Remember those election nights when you had to wait until B.C. polls closed before the media could report voters’ election choices from eastern Canada?
The law was supposed to stop the evil influence of eastern voters over the political choices, made three or four hours later, by western voters.
Staggered voting hours in 1996 partially fixed the problem, but now the Tory government is promising to finally drive a nail into the coffin and repeal the “dated, obsolete and unenforceable election law.”
“The realities of 21st century communication make the enforcement of such an archaic law impossible,” Chilliwack-Fraser Canyon MP Mark Strahl said in a news release.
“No government has any business telling Canadians what they can and cannot tweet,” he said.
Strahl said the Tory minister of democratic reform, Tim Uppal, had confirmed “via Twitter” that legislation to repeal sections of the Canada Election Act will by introduced.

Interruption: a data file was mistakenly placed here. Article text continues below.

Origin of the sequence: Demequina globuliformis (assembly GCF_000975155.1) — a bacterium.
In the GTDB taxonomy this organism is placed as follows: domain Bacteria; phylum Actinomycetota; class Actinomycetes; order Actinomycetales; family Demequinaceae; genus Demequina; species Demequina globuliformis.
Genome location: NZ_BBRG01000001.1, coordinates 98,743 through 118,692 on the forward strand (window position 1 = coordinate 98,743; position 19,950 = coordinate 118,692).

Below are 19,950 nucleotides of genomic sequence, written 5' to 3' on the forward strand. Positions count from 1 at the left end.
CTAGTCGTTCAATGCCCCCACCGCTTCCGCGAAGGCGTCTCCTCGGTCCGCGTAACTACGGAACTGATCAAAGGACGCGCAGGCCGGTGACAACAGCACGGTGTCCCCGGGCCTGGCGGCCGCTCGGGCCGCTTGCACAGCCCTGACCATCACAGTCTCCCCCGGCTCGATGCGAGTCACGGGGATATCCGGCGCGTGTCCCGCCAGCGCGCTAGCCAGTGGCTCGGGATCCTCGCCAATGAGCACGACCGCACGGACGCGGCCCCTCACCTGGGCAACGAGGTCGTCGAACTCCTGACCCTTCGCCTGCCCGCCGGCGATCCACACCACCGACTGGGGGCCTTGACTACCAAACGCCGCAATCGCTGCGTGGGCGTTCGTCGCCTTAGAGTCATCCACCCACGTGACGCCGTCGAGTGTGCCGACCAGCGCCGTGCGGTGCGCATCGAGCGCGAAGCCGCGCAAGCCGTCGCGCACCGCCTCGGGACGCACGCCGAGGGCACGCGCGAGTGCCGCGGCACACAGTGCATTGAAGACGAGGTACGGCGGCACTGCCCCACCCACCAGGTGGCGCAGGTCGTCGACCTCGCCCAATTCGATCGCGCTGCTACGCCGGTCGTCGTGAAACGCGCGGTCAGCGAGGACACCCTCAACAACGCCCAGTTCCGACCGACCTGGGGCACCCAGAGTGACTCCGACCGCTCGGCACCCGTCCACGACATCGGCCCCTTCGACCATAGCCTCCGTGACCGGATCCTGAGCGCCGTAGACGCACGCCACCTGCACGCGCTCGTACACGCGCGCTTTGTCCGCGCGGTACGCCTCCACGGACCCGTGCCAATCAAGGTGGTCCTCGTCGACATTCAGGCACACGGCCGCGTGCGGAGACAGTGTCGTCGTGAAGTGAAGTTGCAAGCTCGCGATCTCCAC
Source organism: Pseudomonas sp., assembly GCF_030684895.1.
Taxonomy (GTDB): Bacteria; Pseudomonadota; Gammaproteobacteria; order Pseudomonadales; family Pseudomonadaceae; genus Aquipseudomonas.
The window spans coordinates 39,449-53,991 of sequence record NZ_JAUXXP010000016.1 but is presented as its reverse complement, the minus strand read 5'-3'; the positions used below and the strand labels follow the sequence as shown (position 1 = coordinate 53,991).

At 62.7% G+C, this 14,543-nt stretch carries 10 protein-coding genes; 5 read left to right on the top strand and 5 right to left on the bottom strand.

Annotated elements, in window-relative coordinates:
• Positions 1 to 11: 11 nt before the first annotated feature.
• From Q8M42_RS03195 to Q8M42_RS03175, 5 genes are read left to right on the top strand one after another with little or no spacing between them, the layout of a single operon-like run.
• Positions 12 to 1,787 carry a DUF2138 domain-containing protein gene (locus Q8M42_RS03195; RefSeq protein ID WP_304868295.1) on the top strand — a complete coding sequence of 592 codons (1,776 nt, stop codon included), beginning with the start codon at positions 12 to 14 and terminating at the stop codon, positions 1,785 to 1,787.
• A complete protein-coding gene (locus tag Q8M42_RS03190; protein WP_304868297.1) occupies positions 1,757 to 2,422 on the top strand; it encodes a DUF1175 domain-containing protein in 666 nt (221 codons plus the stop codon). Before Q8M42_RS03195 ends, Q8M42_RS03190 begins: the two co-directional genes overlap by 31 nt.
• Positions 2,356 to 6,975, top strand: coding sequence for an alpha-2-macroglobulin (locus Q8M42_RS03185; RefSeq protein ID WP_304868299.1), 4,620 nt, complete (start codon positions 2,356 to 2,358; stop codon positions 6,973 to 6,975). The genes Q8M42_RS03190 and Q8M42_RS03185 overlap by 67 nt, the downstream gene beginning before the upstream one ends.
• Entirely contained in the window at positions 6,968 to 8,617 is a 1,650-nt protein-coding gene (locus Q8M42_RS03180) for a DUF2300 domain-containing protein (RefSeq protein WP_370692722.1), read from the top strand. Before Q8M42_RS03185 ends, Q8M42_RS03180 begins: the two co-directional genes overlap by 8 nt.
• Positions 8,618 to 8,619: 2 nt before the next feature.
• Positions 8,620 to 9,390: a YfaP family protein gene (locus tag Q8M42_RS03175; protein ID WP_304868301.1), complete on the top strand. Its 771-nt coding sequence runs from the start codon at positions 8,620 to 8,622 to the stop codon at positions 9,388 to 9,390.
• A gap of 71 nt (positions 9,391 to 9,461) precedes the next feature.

He said the move is the result of some Canadians being penalized for the early transmission of election results.
Like Paul Bryan, a Coquitlam software developer who deliberately broke the gag law in the 2000 federal election, posting results from Atlantic Canada on his website before the B.C. polls closed.
Bryan was convicted, but a B.C. Supreme Court Justice overturned the conviction in 2003.
However, in 2005 the B.C. Appeal Court reversed that decision and upheld the ban on the grounds that it promoted election fairness.
Strahl said in a tweet to The Progress that tweeters “certainly” challenged the law in the last election, and that there has been a “good response so far to the common-sense change” proposed by the Conservative government.